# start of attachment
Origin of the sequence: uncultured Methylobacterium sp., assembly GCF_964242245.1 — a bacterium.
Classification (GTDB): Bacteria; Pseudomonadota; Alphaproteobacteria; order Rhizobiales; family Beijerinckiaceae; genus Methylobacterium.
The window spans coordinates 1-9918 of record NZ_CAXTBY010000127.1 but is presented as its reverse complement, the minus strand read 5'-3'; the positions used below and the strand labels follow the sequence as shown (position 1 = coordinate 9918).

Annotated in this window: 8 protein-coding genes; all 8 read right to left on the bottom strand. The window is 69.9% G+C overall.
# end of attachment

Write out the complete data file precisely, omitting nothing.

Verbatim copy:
Origin of the sequence: uncultured Methylobacterium sp., assembly GCF_964242245.1 — a bacterium.
Classification (GTDB): Bacteria; Pseudomonadota; Alphaproteobacteria; order Rhizobiales; family Beijerinckiaceae; genus Methylobacterium.
The window spans coordinates 1-9918 of record NZ_CAXTBY010000127.1 but is presented as its reverse complement, the minus strand read 5'-3'; the positions used below and the strand labels follow the sequence as shown (position 1 = coordinate 9918).

Annotated in this window: 8 protein-coding genes; all 8 read right to left on the bottom strand. The window is 69.9% G+C overall.